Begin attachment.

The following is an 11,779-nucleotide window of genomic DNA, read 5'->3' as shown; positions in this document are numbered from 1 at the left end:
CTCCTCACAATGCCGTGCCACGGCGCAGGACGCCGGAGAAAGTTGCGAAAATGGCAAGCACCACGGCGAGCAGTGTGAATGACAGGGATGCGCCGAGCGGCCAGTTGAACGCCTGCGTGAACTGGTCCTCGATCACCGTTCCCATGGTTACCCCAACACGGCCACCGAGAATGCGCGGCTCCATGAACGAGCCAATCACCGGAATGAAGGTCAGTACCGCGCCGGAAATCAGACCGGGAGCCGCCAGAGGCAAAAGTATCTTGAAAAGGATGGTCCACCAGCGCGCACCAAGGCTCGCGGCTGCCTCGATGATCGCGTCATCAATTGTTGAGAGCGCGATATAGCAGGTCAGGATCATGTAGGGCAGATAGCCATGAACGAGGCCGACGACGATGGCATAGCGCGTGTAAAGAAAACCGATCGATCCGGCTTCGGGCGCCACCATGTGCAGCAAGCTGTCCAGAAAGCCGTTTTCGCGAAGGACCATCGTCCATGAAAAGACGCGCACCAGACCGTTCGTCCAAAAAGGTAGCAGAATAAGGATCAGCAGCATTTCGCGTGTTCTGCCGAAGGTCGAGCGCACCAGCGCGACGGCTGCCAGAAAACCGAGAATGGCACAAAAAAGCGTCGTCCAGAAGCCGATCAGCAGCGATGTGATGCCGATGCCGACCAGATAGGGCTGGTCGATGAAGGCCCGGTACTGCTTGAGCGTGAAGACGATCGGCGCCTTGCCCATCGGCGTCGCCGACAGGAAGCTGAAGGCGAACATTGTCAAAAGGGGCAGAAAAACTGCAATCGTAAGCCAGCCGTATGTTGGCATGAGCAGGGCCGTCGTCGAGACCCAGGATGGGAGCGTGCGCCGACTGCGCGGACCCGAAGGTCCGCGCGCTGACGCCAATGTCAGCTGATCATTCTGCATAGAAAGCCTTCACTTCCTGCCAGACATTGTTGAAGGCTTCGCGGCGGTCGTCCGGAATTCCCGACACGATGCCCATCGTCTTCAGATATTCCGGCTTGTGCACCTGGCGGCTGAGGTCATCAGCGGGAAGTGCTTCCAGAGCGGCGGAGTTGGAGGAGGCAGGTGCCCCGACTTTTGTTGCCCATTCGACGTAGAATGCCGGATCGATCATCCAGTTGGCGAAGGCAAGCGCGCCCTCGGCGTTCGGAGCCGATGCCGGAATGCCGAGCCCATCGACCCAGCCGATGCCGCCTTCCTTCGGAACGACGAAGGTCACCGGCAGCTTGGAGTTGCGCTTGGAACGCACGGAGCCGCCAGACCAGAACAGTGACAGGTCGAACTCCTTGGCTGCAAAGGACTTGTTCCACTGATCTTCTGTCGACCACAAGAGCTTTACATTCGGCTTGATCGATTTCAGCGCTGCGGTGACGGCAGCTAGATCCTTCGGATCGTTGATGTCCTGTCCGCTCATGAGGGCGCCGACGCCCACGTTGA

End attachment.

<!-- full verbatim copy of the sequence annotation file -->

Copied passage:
The following is an 11,779-nucleotide window of genomic DNA, read 5'->3' as shown; positions in this document are numbered from 1 at the left end:
CTCCTCACAATGCCGTGCCACGGCGCAGGACGCCGGAGAAAGTTGCGAAAATGGCAAGCACCACGGCGAGCAGTGTGAATGACAGGGATGCGCCGAGCGGCCAGTTGAACGCCTGCGTGAACTGGTCCTCGATCACCGTTCCCATGGTTACCCCAACACGGCCACCGAGAATGCGCGGCTCCATGAACGAGCCAATCACCGGAATGAAGGTCAGTACCGCGCCGGAAATCAGACCGGGAGCCGCCAGAGGCAAAAGTATCTTGAAAAGGATGGTCCACCAGCGCGCACCAAGGCTCGCGGCTGCCTCGATGATCGCGTCATCAATTGTTGAGAGCGCGATATAGCAGGTCAGGATCATGTAGGGCAGATAGCCATGAACGAGGCCGACGACGATGGCATAGCGCGTGTAAAGAAAACCGATCGATCCGGCTTCGGGCGCCACCATGTGCAGCAAGCTGTCCAGAAAGCCGTTTTCGCGAAGGACCATCGTCCATGAAAAGACGCGCACCAGACCGTTCGTCCAAAAAGGTAGCAGAATAAGGATCAGCAGCATTTCGCGTGTTCTGCCGAAGGTCGAGCGCACCAGCGCGACGGCTGCCAGAAAACCGAGAATGGCACAAAAAAGCGTCGTCCAGAAGCCGATCAGCAGCGATGTGATGCCGATGCCGACCAGATAGGGCTGGTCGATGAAGGCCCGGTACTGCTTGAGCGTGAAGACGATCGGCGCCTTGCCCATCGGCGTCGCCGACAGGAAGCTGAAGGCGAACATTGTCAAAAGGGGCAGAAAAACTGCAATCGTAAGCCAGCCGTATGTTGGCATGAGCAGGGCCGTCGTCGAGACCCAGGATGGGAGCGTGCGCCGACTGCGCGGACCCGAAGGTCCGCGCGCTGACGCCAATGTCAGCTGATCATTCTGCATAGAAAGCCTTCACTTCCTGCCAGACATTGTTGAAGGCTTCGCGGCGGTCGTCCGGAATTCCCGACACGATGCCCATCGTCTTCAGATATTCCGGCTTGTGCACCTGGCGGCTGAGGTCATCAGCGGGAAGTGCTTCCAGAGCGGCGGAGTTGGAGGAGGCAGGTGCCCCGACTTTTGTTGCCCATTCGACGTAGAATGCCGGATCGATCATCCAGTTGGCGAAGGCAAGCGCGCCCTCGGCGTTCGGAGCCGATGCCGGAATGCCGAGCCCATCGACCCAGCCGATGCCGCCTTCCTTCGGAACGACGAAGGTCACCGGCAGCTTGGAGTTGCGCTTGGAACGCACGGAGCCGCCAGACCAGAACAGTGACAGGTCGAACTCCTTGGCTGCAAAGGACTTGTTCCACTGATCTTCTGTCGACCACAAGAGCTTTACATTCGGCTTGATCGATTTCAGCGCTGCGGTGACGGCAGCTAGATCCTTCGGATCGTTGATGTCCTGTCCGCTCATGAGGGCGCCGACGCCCACGTTGA